This question is part of the following Ask The Expert session:
A) Companies looking to implement a cell line authentication program need to decide if they wish to perform the testing internally or reference the samples to a laboratory specializing in cell line authentication. To test internally, the technology currently recommended by ANSI-ATCC standards is STR DNA analysis. This would require purchasing a genetic analyzer, thermal cyclers, and other supporting equipment. The laboratory would also need fragment analysis software and training to interpret the STR profiles and mixtures, as well as, training on identifying and troubleshooting anomalies. The commercial kits available for STR profiling should be validated at a minimum for reproducibility and sensitivity. Choice of kit would also be a consideration. Mixtures, which are common in cell line authentication testing, should also be validated as part of the setup. Some guidance on running and interpreting STR profiles can be found at ATCC SDO, Authentication of Human Cell Lines: Standardization of STR Profiling ATCC SDO document ASN-0002. Manassas, VA: ATCC Standards Development Organization, 2011.
Outsourcing the samples has the advantage of no capital expenses, no validation studies or training needed, and the reference laboratory should be able to generate appropriate reports. The company seeking a provider can find a number of qualified laboratories on the internet. Accreditation by an organization with standards for STR DNA profiling methods may also be desirable. Examples of accreditation agencies would be AABB, the College of American Pathologists (CAP), ISO (usually ISO 17025 or 15189) and various forensic organizations.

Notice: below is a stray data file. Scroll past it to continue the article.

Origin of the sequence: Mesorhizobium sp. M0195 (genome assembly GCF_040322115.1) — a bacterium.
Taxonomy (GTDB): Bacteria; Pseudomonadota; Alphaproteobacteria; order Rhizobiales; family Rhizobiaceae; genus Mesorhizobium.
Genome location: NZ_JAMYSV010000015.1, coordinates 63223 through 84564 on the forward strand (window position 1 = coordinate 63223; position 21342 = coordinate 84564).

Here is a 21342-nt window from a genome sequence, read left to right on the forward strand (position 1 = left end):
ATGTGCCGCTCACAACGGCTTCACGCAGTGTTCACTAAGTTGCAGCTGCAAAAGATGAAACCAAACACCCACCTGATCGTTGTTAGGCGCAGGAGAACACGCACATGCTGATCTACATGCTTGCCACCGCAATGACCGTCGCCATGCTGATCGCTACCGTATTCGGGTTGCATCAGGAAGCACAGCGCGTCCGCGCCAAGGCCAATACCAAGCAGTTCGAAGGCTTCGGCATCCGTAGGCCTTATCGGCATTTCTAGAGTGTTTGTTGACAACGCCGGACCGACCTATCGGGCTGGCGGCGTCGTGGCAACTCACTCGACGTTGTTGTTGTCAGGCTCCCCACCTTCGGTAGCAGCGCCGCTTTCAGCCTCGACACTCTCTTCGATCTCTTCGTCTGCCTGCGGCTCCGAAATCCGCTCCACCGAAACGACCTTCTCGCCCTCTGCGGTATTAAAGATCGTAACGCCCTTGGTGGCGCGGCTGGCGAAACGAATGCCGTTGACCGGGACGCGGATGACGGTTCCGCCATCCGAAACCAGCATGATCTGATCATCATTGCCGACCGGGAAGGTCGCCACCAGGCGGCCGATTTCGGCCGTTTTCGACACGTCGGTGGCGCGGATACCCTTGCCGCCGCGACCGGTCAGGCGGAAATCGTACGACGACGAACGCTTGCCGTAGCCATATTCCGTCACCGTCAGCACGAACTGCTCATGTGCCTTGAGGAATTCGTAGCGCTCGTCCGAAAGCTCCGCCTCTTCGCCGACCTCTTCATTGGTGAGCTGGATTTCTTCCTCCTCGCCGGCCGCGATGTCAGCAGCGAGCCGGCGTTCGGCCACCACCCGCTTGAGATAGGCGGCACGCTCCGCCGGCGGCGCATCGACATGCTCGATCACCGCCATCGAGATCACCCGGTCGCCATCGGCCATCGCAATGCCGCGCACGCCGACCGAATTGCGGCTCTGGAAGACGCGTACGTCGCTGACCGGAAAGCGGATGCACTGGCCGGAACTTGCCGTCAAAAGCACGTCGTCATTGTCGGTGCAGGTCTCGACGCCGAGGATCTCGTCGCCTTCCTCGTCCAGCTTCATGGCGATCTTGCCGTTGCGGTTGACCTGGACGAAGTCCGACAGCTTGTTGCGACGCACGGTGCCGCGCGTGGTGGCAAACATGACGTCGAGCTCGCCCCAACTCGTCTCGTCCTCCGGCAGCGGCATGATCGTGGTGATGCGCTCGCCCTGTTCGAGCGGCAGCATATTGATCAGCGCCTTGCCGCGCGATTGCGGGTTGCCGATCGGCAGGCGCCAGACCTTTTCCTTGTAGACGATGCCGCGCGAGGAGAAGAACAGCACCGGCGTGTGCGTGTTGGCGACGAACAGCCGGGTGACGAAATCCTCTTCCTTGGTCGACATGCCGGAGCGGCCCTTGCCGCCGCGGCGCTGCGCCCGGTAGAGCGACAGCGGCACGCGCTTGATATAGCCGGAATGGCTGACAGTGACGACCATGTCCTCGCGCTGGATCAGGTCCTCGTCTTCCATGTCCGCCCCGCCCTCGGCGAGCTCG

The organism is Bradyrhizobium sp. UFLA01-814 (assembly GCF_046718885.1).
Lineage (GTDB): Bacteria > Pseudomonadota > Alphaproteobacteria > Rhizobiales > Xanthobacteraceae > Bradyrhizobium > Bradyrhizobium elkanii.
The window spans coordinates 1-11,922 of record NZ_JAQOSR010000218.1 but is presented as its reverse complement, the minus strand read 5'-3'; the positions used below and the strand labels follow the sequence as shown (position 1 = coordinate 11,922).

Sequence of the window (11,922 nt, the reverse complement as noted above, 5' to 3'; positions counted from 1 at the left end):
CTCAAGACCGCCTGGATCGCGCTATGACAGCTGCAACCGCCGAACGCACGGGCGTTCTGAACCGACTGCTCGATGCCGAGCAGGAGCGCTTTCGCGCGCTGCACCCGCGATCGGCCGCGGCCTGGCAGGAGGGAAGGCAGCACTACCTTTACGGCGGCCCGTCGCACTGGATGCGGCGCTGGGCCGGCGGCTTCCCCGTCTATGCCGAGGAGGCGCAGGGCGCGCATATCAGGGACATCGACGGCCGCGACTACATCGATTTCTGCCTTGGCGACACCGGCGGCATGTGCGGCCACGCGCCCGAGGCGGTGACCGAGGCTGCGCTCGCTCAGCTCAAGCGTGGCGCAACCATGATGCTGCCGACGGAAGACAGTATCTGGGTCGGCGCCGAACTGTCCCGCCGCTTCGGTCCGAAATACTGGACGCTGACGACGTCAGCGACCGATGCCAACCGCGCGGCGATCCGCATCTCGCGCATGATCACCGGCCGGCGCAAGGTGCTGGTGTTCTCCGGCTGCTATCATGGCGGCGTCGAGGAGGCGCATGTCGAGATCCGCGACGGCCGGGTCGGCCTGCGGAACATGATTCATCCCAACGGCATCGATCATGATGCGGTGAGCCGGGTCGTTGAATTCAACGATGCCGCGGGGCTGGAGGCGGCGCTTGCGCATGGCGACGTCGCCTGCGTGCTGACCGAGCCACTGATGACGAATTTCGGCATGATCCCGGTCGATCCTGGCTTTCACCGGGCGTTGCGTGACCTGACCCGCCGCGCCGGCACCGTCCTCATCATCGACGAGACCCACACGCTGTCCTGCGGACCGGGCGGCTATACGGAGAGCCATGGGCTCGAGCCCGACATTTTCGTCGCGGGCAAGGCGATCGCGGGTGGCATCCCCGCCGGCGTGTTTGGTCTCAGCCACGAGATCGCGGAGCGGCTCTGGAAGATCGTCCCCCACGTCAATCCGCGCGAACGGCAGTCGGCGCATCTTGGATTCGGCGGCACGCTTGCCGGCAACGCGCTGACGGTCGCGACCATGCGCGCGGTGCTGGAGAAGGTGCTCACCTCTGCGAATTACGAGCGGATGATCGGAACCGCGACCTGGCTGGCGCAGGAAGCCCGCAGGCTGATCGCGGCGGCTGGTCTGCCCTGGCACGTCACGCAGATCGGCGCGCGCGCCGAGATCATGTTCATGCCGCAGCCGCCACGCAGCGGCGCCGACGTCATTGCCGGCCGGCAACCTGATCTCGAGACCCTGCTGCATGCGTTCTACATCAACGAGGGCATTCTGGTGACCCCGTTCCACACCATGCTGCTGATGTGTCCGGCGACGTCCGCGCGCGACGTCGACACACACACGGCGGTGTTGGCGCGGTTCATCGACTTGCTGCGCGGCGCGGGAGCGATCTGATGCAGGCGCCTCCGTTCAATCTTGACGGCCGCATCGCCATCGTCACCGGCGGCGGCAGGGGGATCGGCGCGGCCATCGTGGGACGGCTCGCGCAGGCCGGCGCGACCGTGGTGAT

B) You should consider performing cell line authentication when a cell line is acquired, before starting a new series of experiments, when results using the same cell line are inconsistent or unexpected, to establish a STR DNA profile for a new established cell line, prior to freezing cell stocks for future use and every 2-3 passages during active growth. Ideally, for new “in-house” developed cell lines you would compare a low passage number of the established cell line to the original patient from which the cell line was derived (blood or solid tumor sample); this sets the “reference” profile for all future authentication testing with that cell line. If you plan to publish, checking with the journal you would like to publish in for their requirements, if any, may be prudent.
C) Failure to test your cell lines for authenticity could lead to compromised data – it is estimated that up to 40% of all published peer reviewed papers are affected by cell line misidentification and/or cross-contamination (Chatterjee, Science, 2007). There have been retractions of journal articles due to this problem – one example is the 2005 discovery that stem cells could seed cancer (Garcia-Castro, J. et al, Can Res, 2005). In 2010 this article was retracted because the authors were unable to reproduce some of the reported spontaneous transformation events; a contamination with the human cancer cell line HT-1080 was identified as the source of the problem (Garcia, S. et al, Exp Cell Res, 2010).